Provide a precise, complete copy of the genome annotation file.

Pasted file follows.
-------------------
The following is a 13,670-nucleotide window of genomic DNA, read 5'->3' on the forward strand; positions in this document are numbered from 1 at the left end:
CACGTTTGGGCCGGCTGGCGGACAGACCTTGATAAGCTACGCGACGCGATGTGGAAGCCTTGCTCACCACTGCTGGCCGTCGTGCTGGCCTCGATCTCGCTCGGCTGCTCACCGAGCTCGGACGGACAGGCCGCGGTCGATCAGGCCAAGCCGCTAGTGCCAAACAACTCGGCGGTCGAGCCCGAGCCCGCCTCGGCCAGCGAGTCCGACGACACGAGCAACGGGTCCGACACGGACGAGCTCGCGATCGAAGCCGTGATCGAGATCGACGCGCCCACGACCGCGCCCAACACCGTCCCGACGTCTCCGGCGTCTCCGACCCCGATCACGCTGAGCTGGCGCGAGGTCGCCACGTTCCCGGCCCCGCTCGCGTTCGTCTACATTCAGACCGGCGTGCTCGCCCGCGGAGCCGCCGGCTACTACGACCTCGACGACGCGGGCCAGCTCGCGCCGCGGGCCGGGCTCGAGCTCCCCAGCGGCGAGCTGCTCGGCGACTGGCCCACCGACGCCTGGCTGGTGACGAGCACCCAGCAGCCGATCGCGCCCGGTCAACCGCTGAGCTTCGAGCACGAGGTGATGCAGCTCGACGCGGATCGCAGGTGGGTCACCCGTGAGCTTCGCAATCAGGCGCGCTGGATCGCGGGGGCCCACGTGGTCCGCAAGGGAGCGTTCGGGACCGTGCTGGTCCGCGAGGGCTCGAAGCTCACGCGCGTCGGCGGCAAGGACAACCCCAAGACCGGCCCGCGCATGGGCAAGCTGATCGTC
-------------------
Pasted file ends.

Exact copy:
The following is a 13,670-nucleotide window of genomic DNA, read 5'->3' on the forward strand; positions in this document are numbered from 1 at the left end:
CACGTTTGGGCCGGCTGGCGGACAGACCTTGATAAGCTACGCGACGCGATGTGGAAGCCTTGCTCACCACTGCTGGCCGTCGTGCTGGCCTCGATCTCGCTCGGCTGCTCACCGAGCTCGGACGGACAGGCCGCGGTCGATCAGGCCAAGCCGCTAGTGCCAAACAACTCGGCGGTCGAGCCCGAGCCCGCCTCGGCCAGCGAGTCCGACGACACGAGCAACGGGTCCGACACGGACGAGCTCGCGATCGAAGCCGTGATCGAGATCGACGCGCCCACGACCGCGCCCAACACCGTCCCGACGTCTCCGGCGTCTCCGACCCCGATCACGCTGAGCTGGCGCGAGGTCGCCACGTTCCCGGCCCCGCTCGCGTTCGTCTACATTCAGACCGGCGTGCTCGCCCGCGGAGCCGCCGGCTACTACGACCTCGACGACGCGGGCCAGCTCGCGCCGCGGGCCGGGCTCGAGCTCCCCAGCGGCGAGCTGCTCGGCGACTGGCCCACCGACGCCTGGCTGGTGACGAGCACCCAGCAGCCGATCGCGCCCGGTCAACCGCTGAGCTTCGAGCACGAGGTGATGCAGCTCGACGCGGATCGCAGGTGGGTCACCCGTGAGCTTCGCAATCAGGCGCGCTGGATCGCGGGGGCCCACGTGGTCCGCAAGGGAGCGTTCGGGACCGTGCTGGTCCGCGAGGGCTCGAAGCTCACGCGCGTCGGCGGCAAGGACAACCCCAAGACCGGCCCGCGCATGGGCAAGCTGATCGTC